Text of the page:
Methods

Study population

The study used retrospective de-identified surveillance data of all confirmed TB patients from the state of Texas (U.S.) reported to the National TB Surveillance System (NTSS). The dataset was downloaded from the Centers for Disease Control and Prevention (CDC) supported TB Genotyping Information Management System (TBGIMS) website. The inclusion criteria were defined as: (1) confirmed TB cases in the state of Texas from 01/2010 through 12/2016 (based on the date of “caseness” when the case was verified by the Texas Department of State Health Services included in the state’s official case count) [12]; (2) age≥15 years old; (3) positive HIV status; and (4) had documented TB treatment outcome in the dataset as either treatment completed (“completed”) or dead (“died”). As the dataset has only one pediatric TB/HIV co-infected patient, this patient was not included in this study. Given the main purpose of our study is to predict the mortality during TB treatment in HIV-infected patients against the treatment completion, patients who had an outcome coding other than “completed” or “died” (such as “adverse”, “lost”, “moved”, “other”, “refused”, or “unknown”), i.e. vital status could not be verified, and had a negative or unknown HIV status were also excluded from the analyses. A confirmed TB case in the dataset is defined as either a laboratory confirmed case or a clinical confirmed case, which was identified and verified by the local and state TB program staff using the CDC’s TB case definition [12]. A patient with a Mycobacterium tuberculosis (Mtb) culture conversion was defined as a patient who had an initial positive sputum culture that converted to a documented negative culture without converting back to positive culture during the entire treatment course. Unknown conversion status was defined as a patient who had an initial Mtb positive sputum culture and completed TB treatment but the results of all follow-up cultures are not available. Abnormalities consistent with TB disease on chest radiograph (TB-CXR) were recorded in the dataset as a binary variable (normal versus abnormal) [13].

Ethics statement

As this was a retrospective study using de-identified data, ethical approval was not required.

Statistical analysis

Demographic and clinical data were reported as frequencies and proportions. Differences in demographic and clinical characteristics between the excluded and included patient population pools were determined using the Chi-square or Fisher’s exact tests, as appropriate. Missing data were assessed for missing completely at random (MCAR) and covariate-dependent missingness (CDM) using the Little’s chi-squared test [14]. Univariate and multiple logistic regression models were used to determine the contribution of potential prognostic variables to the patient outcome. Variables for multiple logistic regression models were selected using the Bayesian model averaging (BMA) method [15,16]. Briefly, Stata’s BMA program was run to evaluate possible model sets from all variables having a p-value of <0.2 in the univariate analysis or variables deemed as clinically important. The BMA program suggested good models which included the variables with a high probability of being a risk factor. The Likelihood Ratio test was used to further reduce the model subsets. The best model was selected based on the small Bayesian information criterion (BIC). Significant risk factors were assigned weighted-points that were proportional to their β regression coefficient values. A prognostic score was calculated for each individual patient in the cohort. Patients were categorized in deciles of risk score and then collapsed into three groups which were significantly distinct in predictive risk for mortality (low, medium and high risk). Model discrimination was determined by the area under the receiver operating characteristic (ROC) curve (AUC). The model’s good calibration was determined by a non-significant Hosmer-Lemeshow’s goodness of fit test. Model validation was performed using the bootstrap resampling method with 2000 replications. All the analyses were performed using Stata version 14.2 (StataCorp LP, College Station, TX, USA). A p value of <0.05 was considered statistically significant. Findings of this study were reported according to the SRTOBE guidelines (Strengthening the Reporting of Observational Studies in Epidemiology [17].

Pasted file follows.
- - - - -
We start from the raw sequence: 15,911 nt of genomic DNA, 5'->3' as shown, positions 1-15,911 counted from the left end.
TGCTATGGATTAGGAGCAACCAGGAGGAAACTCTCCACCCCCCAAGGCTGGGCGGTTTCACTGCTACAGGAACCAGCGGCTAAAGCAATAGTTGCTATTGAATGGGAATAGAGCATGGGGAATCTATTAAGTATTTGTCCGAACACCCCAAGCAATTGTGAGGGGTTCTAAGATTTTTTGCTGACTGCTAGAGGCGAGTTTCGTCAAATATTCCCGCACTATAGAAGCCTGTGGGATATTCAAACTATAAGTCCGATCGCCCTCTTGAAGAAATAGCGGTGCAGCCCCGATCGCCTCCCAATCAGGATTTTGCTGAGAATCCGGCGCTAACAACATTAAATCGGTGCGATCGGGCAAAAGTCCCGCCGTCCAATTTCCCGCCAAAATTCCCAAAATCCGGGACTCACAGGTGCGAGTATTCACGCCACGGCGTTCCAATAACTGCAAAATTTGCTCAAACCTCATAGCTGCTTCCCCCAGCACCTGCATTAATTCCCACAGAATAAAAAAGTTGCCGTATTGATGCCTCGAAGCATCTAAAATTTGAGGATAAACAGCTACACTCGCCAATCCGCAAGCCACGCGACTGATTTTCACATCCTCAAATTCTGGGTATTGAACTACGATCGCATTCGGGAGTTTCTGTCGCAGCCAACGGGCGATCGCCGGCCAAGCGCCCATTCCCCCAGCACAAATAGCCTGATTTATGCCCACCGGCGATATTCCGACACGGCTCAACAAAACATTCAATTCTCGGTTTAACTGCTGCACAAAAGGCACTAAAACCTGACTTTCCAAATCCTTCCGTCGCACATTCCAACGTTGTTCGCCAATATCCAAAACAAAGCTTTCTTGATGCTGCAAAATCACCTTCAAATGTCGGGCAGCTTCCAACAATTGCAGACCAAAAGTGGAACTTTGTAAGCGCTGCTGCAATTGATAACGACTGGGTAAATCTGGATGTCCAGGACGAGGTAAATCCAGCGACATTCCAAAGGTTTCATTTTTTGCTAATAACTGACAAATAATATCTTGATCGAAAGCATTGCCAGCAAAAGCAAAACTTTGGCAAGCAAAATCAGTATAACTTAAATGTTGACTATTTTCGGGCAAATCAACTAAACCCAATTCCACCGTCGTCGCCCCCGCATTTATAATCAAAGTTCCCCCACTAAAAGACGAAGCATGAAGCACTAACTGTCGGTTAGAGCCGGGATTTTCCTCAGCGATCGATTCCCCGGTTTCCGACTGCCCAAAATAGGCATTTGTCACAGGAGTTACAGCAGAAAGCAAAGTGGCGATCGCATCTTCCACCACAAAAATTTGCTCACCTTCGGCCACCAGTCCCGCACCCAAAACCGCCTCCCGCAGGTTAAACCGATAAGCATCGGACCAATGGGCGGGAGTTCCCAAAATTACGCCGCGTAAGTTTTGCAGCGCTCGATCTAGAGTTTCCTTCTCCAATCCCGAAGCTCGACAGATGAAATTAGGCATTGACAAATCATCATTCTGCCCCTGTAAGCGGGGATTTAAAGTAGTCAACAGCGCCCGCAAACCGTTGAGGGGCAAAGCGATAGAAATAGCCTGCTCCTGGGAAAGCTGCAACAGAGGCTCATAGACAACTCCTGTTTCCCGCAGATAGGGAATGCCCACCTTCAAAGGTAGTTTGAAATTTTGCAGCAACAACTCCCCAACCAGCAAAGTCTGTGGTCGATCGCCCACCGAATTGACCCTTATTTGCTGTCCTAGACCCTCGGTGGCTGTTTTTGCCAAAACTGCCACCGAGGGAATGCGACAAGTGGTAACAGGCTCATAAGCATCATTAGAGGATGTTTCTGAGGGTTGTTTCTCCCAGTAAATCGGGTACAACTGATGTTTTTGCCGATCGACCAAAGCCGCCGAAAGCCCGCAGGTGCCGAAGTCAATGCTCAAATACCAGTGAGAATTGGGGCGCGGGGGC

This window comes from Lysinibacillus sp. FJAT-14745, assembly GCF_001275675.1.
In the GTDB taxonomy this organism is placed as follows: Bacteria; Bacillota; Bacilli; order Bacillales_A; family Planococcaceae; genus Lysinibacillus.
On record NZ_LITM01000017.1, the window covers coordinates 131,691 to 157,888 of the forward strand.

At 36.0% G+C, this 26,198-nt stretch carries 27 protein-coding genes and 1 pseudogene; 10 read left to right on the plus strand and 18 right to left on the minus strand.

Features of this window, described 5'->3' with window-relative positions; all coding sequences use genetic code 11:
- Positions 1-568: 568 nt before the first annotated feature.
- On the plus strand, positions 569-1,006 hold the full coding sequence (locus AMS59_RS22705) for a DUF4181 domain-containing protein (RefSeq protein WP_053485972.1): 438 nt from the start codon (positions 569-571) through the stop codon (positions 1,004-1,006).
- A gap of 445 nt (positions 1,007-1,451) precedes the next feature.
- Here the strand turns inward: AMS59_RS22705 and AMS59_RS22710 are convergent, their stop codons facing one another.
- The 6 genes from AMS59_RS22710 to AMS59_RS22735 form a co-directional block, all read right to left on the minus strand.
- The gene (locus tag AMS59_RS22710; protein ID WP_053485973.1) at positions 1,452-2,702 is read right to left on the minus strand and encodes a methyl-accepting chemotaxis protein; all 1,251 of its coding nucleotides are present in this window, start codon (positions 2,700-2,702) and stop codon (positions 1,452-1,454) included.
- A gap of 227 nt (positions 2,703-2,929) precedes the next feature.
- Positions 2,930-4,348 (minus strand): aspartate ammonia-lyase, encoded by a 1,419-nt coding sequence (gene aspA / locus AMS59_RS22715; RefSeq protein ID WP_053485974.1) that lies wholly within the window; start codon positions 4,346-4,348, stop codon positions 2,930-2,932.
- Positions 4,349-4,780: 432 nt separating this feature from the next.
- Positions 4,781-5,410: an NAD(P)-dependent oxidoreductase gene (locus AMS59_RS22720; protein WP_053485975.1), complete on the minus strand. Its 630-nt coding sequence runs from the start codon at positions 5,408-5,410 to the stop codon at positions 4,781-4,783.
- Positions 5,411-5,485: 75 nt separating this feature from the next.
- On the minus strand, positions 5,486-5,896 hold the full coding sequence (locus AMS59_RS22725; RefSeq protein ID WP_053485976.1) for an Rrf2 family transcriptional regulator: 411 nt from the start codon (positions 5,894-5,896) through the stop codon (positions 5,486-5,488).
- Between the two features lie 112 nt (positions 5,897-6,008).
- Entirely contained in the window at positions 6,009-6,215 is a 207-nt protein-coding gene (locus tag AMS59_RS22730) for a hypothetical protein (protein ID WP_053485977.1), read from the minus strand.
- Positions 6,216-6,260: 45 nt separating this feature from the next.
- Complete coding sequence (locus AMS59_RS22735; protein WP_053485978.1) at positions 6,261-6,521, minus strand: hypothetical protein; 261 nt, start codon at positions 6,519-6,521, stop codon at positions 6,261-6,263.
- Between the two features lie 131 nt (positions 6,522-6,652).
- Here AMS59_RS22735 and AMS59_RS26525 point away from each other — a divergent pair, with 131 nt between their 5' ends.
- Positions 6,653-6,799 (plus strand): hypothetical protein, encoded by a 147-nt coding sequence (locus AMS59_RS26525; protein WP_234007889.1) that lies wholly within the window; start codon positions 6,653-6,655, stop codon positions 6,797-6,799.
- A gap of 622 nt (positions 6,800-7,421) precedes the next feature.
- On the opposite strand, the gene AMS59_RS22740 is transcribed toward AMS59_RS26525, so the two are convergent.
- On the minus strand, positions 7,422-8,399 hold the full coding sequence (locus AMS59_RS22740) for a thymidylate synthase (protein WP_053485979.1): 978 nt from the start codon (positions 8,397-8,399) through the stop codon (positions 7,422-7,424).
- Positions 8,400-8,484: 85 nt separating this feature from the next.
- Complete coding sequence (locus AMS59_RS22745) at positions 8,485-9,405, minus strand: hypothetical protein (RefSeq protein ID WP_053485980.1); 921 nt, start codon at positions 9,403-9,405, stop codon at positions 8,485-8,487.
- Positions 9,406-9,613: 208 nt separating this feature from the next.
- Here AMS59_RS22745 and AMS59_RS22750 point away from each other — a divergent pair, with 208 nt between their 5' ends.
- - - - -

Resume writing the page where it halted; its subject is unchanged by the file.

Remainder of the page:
Results

Characteristics of the study sample

From January 2010 through December 2016, 569 HIV-infected adults in the state of Texas were confirmed with TB disease and reported in the National TB Surveillance System database. A total of 450 patients, including 57 individuals who died (12.7%) were used in the analysis after 119 patients with an outcome other than “completed” or “died” were excluded (Fig 1). There were no significant differences between characteristics of the excluded and included groups (Table 1). Data of the 434 included patients were used in the development and internal validation of the mortality prognostic scoring system.